Starwind iSCSI vs Microsoft NFS

Pure software-based VM-centric and "flash-friendly" VM storage (iSCSI, SMB3 and NFS)

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Starwind iSCSI vs Microsoft NFS

Postby DavidMcKnight » Thu Mar 31, 2011 5:30 pm

I’m primarily doing workstation virtualization on VMware’s VSphere. As my nonscientific benchmark, I time how long it takes some of my larger apps to load. In one case when I have the VM on a Starwind ISCSI target it takes 58 seconds to load. When I have a clone of that VM sitting on an NFS share it takes 17 seconds to load. This generally holds true for all my apps. Now the iSCSI target and the NFS share are hosted on the same Server 2008 R2. Both VMs are the only VMs on those particular datastores. The traffic is going out on the same Intel 10gig CX4 connection which is connected to the same Cisco WS-C3560E switch. Both VMs are hosted on the same VMware Host. Both VMs are stored on the same Areca 1880 RAID card at the same RAID level, but on different volumes.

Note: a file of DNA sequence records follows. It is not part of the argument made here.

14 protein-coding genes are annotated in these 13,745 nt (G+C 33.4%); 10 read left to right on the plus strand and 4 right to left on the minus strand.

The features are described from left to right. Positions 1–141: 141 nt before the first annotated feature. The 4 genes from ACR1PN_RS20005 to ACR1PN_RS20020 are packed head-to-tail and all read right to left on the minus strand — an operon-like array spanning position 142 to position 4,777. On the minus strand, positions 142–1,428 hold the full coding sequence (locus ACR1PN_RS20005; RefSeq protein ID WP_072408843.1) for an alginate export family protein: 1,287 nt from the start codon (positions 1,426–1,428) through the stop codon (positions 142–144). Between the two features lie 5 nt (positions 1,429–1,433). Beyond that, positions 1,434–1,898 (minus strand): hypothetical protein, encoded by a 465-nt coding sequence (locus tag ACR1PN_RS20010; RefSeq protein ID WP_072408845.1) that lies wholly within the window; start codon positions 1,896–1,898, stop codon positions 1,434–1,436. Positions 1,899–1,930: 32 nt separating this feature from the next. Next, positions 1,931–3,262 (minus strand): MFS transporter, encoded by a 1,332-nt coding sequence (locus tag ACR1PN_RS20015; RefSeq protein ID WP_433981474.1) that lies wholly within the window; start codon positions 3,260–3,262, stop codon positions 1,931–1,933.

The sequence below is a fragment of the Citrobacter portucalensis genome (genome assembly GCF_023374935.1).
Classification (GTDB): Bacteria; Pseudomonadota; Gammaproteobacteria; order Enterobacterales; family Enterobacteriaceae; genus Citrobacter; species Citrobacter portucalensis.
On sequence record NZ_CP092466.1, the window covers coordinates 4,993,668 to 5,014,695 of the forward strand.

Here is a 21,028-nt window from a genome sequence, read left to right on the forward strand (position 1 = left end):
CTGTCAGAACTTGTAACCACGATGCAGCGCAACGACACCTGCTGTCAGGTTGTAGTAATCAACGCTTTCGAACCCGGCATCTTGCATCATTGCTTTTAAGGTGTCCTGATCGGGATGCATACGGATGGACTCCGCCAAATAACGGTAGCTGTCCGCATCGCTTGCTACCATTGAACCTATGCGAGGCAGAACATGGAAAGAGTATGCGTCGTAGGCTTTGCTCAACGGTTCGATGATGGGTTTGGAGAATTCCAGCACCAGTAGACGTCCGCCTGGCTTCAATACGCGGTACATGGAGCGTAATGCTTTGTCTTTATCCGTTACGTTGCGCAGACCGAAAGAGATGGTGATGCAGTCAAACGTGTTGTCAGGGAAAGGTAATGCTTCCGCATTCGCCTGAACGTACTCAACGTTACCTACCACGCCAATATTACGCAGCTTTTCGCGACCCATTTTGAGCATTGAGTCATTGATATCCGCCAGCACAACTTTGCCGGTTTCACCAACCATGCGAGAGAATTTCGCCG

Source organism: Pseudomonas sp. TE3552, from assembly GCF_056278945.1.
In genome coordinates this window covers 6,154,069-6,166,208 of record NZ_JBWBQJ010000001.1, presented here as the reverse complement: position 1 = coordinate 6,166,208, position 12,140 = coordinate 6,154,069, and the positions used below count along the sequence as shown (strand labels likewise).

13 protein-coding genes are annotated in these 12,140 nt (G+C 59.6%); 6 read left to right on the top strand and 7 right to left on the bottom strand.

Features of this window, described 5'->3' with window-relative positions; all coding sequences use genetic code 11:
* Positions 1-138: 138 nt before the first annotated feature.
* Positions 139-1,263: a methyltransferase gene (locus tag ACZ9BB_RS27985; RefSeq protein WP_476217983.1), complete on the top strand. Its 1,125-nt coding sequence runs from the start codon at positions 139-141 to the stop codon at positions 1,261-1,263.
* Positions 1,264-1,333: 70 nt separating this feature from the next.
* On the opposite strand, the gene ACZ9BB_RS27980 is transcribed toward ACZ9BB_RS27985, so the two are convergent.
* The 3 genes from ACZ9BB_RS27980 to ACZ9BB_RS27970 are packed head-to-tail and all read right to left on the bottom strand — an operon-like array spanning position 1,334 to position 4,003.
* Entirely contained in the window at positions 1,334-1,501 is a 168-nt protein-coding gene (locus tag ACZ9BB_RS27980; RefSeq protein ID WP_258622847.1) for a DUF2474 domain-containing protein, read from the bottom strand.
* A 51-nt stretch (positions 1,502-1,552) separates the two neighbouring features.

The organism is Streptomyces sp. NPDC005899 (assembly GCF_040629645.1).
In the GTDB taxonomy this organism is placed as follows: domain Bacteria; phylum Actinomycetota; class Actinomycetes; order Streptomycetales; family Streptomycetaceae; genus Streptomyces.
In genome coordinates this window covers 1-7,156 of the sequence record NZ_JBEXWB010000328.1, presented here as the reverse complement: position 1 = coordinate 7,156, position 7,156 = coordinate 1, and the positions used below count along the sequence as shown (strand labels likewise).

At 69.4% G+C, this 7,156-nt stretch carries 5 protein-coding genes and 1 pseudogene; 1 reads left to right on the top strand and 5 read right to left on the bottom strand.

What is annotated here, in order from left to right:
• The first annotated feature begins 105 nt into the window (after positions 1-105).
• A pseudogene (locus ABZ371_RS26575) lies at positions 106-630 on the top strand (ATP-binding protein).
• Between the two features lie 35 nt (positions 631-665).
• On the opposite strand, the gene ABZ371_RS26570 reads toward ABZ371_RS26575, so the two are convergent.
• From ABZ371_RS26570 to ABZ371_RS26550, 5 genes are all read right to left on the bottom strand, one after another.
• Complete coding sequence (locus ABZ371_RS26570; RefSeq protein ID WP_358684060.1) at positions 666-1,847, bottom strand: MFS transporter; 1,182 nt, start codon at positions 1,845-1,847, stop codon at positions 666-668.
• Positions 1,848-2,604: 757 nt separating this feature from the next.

I guess the point I’m trying to make is that only thing that could be causing this big of a difference in performance is iSCSI in general or some specific iSCSI settings. I’ve scoured the net looking for optimal 10Gig iSCSI settings, and have tried most of them. As it stands now I’m getting dramatic performance difference between iSCSI and NFS. Should I be?

If I’m using Starwind and VMware and Intel 10Gigbit is there a check list of setting and their values I should be using to get optimal performance from iSCSI in general and/or Starwind specifically.

BTW, yes I have configured my server to use the “Recommended TCP/IP settings” found in this forum.

Thanks,
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Re: Starwind iSCSI vs Microsoft NFS

Postby anton (staff) » Thu Mar 31, 2011 8:30 pm

1) Under "Microsoft NFS" we should read "Microsoft SMB", right?